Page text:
- as if the narrator is moving his / her eyes
around the photograph spotting different
objects which evoke memories.
5.2 The second stanza, which
depicts the dark streets of
Glasgow transitions to a windy
beach and someone's mother.
220.127.116.11 Invites the reader to visualize their mother in the
past. This sort of elusive thought connects with the
idea of the elusive passage of time.
5.3 "whipped up by a wind on a beach before you were born."
5.3.1 Alliteration of the "w" and "b" sounds
reflect the sense of touch that it is
6 Fourth Stanza: all the Dads in hats are making for Central
at five past five in the snow, in the rain, in the sudden
[i]what-a-scorcher[i], in the smog, their belted dark
overcoats white-spattered by the starlings
6.1 "all the Dads in hats"
6.1.1 Re-links to the idea of parents in their youth, in
the past, just like how it is described in the previous
6.1.2 "in the snow, in the rain in the sudden
[i]what - a - scorcher[i]/in the smog."
18.104.22.168 suddenly there is description of men heading to the train after work
6.2 "overcoats white-spattered by the starlings"
6.2.1 "The reference to the starlings in the final line of this verse alludes to the poem The Starlings of
George Square by Edwin Morgan. Lochhead was tremendously influenced and inspired by the work
of Morgan and this reference is a little homage to him. In this humorous poem, Morgan describes the
nuisance created by the birds that flocked around George Square. Although their excrement and
noise was a perpetual annoyance, Morgan finds something uplifting and joyous about why these
birds loved our urban cities so much. Lochhead’s reference alludes to the nuisance caused by the
birds by commenting on the white-spattered overcoats of the men in the city while also cleverly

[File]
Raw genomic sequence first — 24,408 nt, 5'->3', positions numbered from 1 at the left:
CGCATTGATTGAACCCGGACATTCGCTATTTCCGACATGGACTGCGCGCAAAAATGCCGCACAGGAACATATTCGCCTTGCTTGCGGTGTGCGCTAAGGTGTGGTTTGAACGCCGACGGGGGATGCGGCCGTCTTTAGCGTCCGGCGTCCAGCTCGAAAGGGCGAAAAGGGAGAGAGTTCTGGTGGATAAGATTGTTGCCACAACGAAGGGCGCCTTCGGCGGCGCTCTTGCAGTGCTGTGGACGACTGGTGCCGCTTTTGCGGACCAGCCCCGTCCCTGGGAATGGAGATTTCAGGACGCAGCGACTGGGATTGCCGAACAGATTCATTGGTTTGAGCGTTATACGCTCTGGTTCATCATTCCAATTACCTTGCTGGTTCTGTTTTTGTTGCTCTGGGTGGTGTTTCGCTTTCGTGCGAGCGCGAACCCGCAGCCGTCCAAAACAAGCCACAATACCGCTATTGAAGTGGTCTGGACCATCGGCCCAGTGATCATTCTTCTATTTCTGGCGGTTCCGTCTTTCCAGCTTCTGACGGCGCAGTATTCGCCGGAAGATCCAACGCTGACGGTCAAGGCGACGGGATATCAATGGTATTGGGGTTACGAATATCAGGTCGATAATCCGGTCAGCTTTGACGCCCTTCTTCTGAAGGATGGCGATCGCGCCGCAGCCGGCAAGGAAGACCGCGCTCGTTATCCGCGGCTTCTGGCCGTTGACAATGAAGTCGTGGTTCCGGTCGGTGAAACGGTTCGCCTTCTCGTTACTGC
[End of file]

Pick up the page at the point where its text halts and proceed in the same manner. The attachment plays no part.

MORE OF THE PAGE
changing the setting from Central Station to George Square." - BBC Bitesize
7 Fifth Stanza: "starlings swarming in that perfect and permanent
cloud above what was never really this photograph but always
all the passing now and noise and stink and smoky breath of
7.1 The starlings become the main
focus of this penultimate stanza
7.2 There is alliteration in the description of the
"starlings swarming/in that perfect and
7.2.1 The alliteration seems to allude to how the
birds' presence gives the narrator comfort in
that their permanence in the scene of
Glasgow helps to counter the inexorable
passage of time.
7.3 "was/never really this
photograph/but always all the
7.3.1 "... she seems to assert that photographs can only
capture a fleeting, transient moment. They can
never truly convey the constant flux and change
of time - something that is elusive and impossible
to grasp." - BBC Bitesize
7.4 "The passing now and noise
and stink and smoky breath of
7.4.1 Seems to provide comfort to the narrator as the
olfactory sense - the sense of smell, and smell of the
smoke is something that is tangible and something
that she can rely on.
8 Sixth Stanza: "wee boays, a duchess,
bunting, there’s a big launch on the
Clyde and that boat is yet to sail"
8.1 Lochhead offers us one final image as she describes a
ship launch on the banks of the Clyde.
8.2 "wee boays, a duchess,
8.2.1 The festive, convivial mood of
the day in the line is captured,
but the elusive nature of the
passage of time is again
8.3 While in the photo, "that boat is yet to sail", in reality, many
years have passed since that day.
8.3.1 There is something both
hopeful and wistful in the closing
lines, feelings that are often provoked
when we look at old photographs.